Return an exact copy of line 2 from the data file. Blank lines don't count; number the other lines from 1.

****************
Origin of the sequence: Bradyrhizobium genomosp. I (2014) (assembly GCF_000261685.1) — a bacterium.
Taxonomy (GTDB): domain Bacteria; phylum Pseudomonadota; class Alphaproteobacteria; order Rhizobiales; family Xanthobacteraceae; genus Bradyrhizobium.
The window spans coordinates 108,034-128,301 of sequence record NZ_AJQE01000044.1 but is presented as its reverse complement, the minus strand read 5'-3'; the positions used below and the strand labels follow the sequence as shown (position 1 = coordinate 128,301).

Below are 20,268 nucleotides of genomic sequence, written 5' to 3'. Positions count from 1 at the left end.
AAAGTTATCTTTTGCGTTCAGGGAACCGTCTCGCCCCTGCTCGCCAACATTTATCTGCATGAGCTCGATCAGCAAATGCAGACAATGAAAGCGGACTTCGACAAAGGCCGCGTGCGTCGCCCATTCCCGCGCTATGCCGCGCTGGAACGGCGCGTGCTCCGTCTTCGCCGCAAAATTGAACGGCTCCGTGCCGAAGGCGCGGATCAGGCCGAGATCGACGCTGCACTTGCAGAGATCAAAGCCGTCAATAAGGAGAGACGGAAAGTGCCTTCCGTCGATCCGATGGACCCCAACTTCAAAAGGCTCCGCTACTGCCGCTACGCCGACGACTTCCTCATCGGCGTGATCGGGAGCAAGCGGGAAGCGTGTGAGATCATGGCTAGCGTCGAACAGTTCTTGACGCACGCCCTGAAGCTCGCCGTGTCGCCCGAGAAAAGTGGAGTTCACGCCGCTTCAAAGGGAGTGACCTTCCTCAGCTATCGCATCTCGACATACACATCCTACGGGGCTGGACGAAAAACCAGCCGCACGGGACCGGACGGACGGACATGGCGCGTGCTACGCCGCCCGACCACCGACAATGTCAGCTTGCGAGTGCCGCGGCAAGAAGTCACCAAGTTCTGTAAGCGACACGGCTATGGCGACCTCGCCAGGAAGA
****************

Taxonomy (GTDB): domain Bacteria; phylum Pseudomonadota; class Alphaproteobacteria; order Rhizobiales; family Xanthobacteraceae; genus Bradyrhizobium.